By Patrick N. Mensah, Maryland County
Professor Wollor Emmanuel Topor of the William V. S. Tubman University in Harper City, Maryland County has stressed a need for government to prioritize education of rural residents.
Serving as guest speaker during the graduation of 36 Pre-service teachers from the Webbo Rural Teachers Training Institute in Konowroken, River Gee County recently, he said rural education is critical and has a direct impact on rural income.
Professor Topor noted that many have blamed Liberia’s high illiteracy and poor economic performance on the 14 years of civil war, but the situation is being compounded by high dropouts, especially amongst rural dwellers.
According to him, indicators for such claims are based on high rate of school dropouts, lesser opportunities for students to have access to quality and affordable primary education, broken homes that lead children to stay on the streets, illicit drugs and alcoholism, among others.
Professor Topor stressed that the Government of Liberia, like governments around the world, has a responsibility to reduce poverty among its citizens, adding that in the absence of an appropriate tool, education remains the best instrument for effective and efficient mobility of the vast number of people in the society.
“While the elites or the so-called educated people (who most are square pegs in round holes) continue to wrongly use education as a weapon in favor of corruption by exploiting the illiterate masses – milking the poor malnourished cow for their conspicuous consumption, telling this story is for future presentation.”
The former dean of the College of Agriculture at Tubman University believes that unless Liberian children are well taught, they would not have the capability to adapt to socio-economic changes that are required for them to compete globally.
“We all know the consequences of this as the country isn’t self-sufficient in food production. It is simple; we cannot feed ourselves”, he bluntly added
He said though government has done extremely well by employing more teachers, constructing and renovating several schools across the country, Liberia’s pre and post-war institutions have no significant difference due to limited qualified teachers, inadequate school buildings, insufficient learning materials and incentives, and the unwillingness of trained teachers to take up assignments in rural communities.
He notes that the Zorzor Rural Teachers Training Institute (ZRTTI) in Lofa County; Kakata Rural Teachers Training Institute (KRTTI) in Margibi County, and the Webbo Rural Teachers Training Institute (WRTTI) in River Gee were initiated with an objective to supply well-trained teachers, especially in the countryside, but the WRTTI had been faced with challenges for which the facilities were used as a high school and residence for Peace Corps volunteers years back.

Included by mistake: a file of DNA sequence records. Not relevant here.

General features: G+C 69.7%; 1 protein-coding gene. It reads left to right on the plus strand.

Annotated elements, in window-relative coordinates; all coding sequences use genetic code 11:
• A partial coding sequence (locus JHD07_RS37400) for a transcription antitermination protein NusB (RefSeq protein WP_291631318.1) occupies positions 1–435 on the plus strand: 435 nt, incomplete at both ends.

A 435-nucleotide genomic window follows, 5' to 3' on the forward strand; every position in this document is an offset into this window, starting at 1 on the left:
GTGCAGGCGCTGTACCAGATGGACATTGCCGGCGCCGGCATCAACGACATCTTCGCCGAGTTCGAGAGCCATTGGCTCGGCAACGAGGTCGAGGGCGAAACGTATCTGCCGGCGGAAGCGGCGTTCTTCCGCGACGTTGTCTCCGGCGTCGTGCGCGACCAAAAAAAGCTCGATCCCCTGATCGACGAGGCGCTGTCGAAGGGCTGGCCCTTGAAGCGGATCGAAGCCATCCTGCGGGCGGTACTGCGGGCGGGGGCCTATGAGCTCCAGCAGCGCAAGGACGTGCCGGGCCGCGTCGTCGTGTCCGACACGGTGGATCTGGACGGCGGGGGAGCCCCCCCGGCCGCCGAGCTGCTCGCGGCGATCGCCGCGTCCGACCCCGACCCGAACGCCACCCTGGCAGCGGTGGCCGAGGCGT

“So, to you the graduates, you’re all valuable assets to the development of current and future generations. It’s therefore, anticipated that you’re to go back to your assigned schools to meet societal expectations through the knowledge you obtained from here, although while meeting societal expectations, you need to lower your own expectations because you will also face some challenges along the way,” he admonished.
Dr. Topor lauded faculty members of the WRTTI for what he termed “difficulties” they went through to harmonize all the mismatch of teachers and students to have completed the curriculum and award graduates’ certificates.
“With the population explosion of promising young people, I can say that your institution is not even close to graduating enough teachers to teach this population, let alone placing them where they are needed.”
“The future for rural education is now; the desire to be educated is written on the faces of our students”, he said.
He noted that without teachers to guide and develop the God-giving potentials of children in these impoverished rural areas, they are not only deprived of a brighter future but their communities as well.
Dr. Topor cautioned that while it’s true that these recommendations may not be a permanent solution to the woes of rural teachers, they should be taken as temporary panacea.
He said while the government is yet to fully execute its development plans for the educational system, the Free and Compulsory Education Act should be revisited for the purpose of reinforcing the necessary budget.
He also recommended that government should provide highly competitive incentives, including salaries and housing for rural teachers, to avoid them leaving their communities of assignment for better opportunities in other areas.
The 36 graduates include 35 males and one female from the Institute’s “C” Certificate Program.
Meanwhile, the graduates during the ceremony lauded the teaching staff and the administration for the knowledge imparted, noting that the knowledge acquired will be used to improve the learning environment of the county and Liberia at large. Editing by Jonathan Browne